Festive image of Nammazhwar
The word alwar means the one who dives deep into the ocean of the countless attributes of god. The Alwars are considered the twelve supreme devotees of Vishnu who were instrumental in popularising Vaishnavism. The religious works of these saints in Tamil, songs of love and devotion, are compiled as Nalayira Divya Prabandham containing 4000 verses and the 108 temples revered in their songs are classified as Divya Desam. The saints had different origins and belonged to different castes. As per tradition, the first three alwars, Poigai Azhwar, Bhoothath Azhwar and Pey Azhwar were born miraculously. Thirumalisai Alvar was the son of a sage, Thondaradippodi Alvar, Madhurakavi Alvar, Periyalvar and Andal were from brahmin community, Kulashekhara Alwar a kshatriya, Nammalwar a Vellala, Thiruppaan Alvar a paanar and Thirumangai Alvar a kallar. The Divya Suri Charitra by Garuda-Vahana Pandita (11th century), Guruparamparaprabhavam by Pinbaragiya Perumal Jiyar, Periya tiru mudi adaivu by Anbillai Kandadiappan, Yatindra Pranava Prabavam by Pillai Lokacharya, commentaries on Divya Prabandam, Guru Parampara (lineage of Gurus) texts, temple records and inscriptions give a detailed account of the alwars and their works. According to these texts, the saints were considered incarnations of some form of Vishnu. Poigai is considered an incarnation of Panchajanya (Krishna's conch), Bhoothath of Kaumodakee (Vishnu's Mace/Club), Pey of Nandaka (Vishnu's sword), Thirumalisai of Sudarshanam (Vishnu's discus), Namm of Vishvaksena (Vishnu's commander), Madhurakavi of Vainatheya (Vishnu's eagle, Garuda), Kulasekhara of Kaustubha (Vishnu's necklace), Periya of Garuda (Vishnu's eagle), Andal of Bhoodevi (Vishnu's wife, Lakshmi, in her form as Bhudevi), Thondaradippodi of Vanamaalai (Vishnu's garland), Thiruppaan of Srivatsa (An auspicious mark on Vishnu's chest) and Thirumangai of Sharanga, Rama's bow. The songs of Prabandam are regularly sung in all the Vishnu temples of South India daily and also during festivals.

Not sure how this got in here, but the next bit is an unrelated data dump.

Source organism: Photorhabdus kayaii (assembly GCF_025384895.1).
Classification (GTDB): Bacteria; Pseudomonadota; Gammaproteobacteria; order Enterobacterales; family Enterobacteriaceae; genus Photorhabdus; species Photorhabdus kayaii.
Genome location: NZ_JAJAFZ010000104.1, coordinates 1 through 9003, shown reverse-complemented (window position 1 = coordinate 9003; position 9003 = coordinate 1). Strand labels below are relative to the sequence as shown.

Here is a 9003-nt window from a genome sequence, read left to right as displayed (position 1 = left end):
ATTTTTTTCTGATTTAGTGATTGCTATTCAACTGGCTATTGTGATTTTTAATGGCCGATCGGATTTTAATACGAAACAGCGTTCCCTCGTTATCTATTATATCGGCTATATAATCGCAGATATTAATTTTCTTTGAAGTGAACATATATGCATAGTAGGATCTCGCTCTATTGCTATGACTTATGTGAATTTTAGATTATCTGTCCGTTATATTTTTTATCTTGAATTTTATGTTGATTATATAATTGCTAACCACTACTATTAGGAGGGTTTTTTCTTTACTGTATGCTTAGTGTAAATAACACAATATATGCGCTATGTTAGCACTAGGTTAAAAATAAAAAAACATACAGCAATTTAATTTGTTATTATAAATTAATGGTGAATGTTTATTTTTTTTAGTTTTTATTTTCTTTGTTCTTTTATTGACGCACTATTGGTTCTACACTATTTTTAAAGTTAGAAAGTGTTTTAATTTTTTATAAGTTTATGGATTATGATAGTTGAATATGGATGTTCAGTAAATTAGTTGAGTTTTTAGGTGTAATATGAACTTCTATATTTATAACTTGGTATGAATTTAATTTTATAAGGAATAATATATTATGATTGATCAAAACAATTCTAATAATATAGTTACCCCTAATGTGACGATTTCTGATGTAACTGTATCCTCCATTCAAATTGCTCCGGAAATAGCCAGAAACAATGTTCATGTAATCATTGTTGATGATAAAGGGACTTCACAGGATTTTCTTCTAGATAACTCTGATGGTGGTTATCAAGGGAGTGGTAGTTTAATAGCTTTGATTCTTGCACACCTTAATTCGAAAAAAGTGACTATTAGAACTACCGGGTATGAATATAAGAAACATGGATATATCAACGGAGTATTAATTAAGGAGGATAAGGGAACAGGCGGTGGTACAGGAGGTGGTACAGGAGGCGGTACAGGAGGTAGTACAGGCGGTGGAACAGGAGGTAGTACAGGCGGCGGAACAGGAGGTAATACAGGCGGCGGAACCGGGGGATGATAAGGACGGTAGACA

According to traditional account by Manavala Mamunigal, the first three alwars namely Poigai, Bhoothath and Pey belong to the Dvapara Yuga (before 4200 BC). It is widely accepted by tradition and historians that the trio are the earliest among the twelve alwars. Along with the three Shaiva Nayanars, they influenced the ruling Pallava kings, creating a bhakti movement that resulted in changing the religious geography from Buddhism and Jainism to Hinduism. The alwars were also instrumental in promoting the Bhagavatha cult and the two epics of India, the Ramayana and the Mahabharata. The alwars were instrumental in spreading Vaishnavism throughout the region. The verses of the various alwars were compiled by Nathamuni (824-924 AD), a 10th-century Vaishnava theologian, who called it the "Tamil Veda".
Sri nammalvar-Subbiah kumara valai